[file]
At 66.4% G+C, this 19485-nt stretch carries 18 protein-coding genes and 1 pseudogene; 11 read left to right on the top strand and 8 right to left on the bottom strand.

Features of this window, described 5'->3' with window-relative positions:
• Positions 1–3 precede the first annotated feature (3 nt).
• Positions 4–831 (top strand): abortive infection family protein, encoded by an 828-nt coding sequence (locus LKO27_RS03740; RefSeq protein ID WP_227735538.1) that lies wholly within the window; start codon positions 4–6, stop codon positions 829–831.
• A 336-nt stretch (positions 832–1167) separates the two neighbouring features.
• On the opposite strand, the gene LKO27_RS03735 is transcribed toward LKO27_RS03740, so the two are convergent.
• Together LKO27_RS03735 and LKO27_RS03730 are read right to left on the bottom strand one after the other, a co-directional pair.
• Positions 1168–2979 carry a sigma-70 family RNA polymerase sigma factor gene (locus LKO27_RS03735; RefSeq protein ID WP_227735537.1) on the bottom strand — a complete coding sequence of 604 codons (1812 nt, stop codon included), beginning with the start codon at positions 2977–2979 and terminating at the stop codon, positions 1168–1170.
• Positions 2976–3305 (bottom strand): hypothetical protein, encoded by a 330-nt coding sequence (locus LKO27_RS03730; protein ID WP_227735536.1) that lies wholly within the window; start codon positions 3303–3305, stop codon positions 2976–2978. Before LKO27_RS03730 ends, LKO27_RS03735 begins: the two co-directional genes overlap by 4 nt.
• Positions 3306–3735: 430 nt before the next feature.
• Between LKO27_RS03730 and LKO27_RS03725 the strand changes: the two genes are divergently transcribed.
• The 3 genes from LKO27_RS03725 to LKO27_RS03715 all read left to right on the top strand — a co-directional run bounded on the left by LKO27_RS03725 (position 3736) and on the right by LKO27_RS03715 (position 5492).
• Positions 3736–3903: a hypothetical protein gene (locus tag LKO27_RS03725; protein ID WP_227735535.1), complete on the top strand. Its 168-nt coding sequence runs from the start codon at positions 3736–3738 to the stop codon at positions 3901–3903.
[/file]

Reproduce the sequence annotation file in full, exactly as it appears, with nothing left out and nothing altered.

At 66.4% G+C, this 19485-nt stretch carries 18 protein-coding genes and 1 pseudogene; 11 read left to right on the top strand and 8 right to left on the bottom strand.

Features of this window, described 5'->3' with window-relative positions:
• Positions 1–3 precede the first annotated feature (3 nt).
• Positions 4–831 (top strand): abortive infection family protein, encoded by an 828-nt coding sequence (locus LKO27_RS03740; RefSeq protein ID WP_227735538.1) that lies wholly within the window; start codon positions 4–6, stop codon positions 829–831.
• A 336-nt stretch (positions 832–1167) separates the two neighbouring features.
• On the opposite strand, the gene LKO27_RS03735 is transcribed toward LKO27_RS03740, so the two are convergent.
• Together LKO27_RS03735 and LKO27_RS03730 are read right to left on the bottom strand one after the other, a co-directional pair.
• Positions 1168–2979 carry a sigma-70 family RNA polymerase sigma factor gene (locus LKO27_RS03735; RefSeq protein ID WP_227735537.1) on the bottom strand — a complete coding sequence of 604 codons (1812 nt, stop codon included), beginning with the start codon at positions 2977–2979 and terminating at the stop codon, positions 1168–1170.
• Positions 2976–3305 (bottom strand): hypothetical protein, encoded by a 330-nt coding sequence (locus LKO27_RS03730; protein ID WP_227735536.1) that lies wholly within the window; start codon positions 3303–3305, stop codon positions 2976–2978. Before LKO27_RS03730 ends, LKO27_RS03735 begins: the two co-directional genes overlap by 4 nt.
• Positions 3306–3735: 430 nt before the next feature.
• Between LKO27_RS03730 and LKO27_RS03725 the strand changes: the two genes are divergently transcribed.
• The 3 genes from LKO27_RS03725 to LKO27_RS03715 all read left to right on the top strand — a co-directional run bounded on the left by LKO27_RS03725 (position 3736) and on the right by LKO27_RS03715 (position 5492).
• Positions 3736–3903: a hypothetical protein gene (locus tag LKO27_RS03725; protein ID WP_227735535.1), complete on the top strand. Its 168-nt coding sequence runs from the start codon at positions 3736–3738 to the stop codon at positions 3901–3903.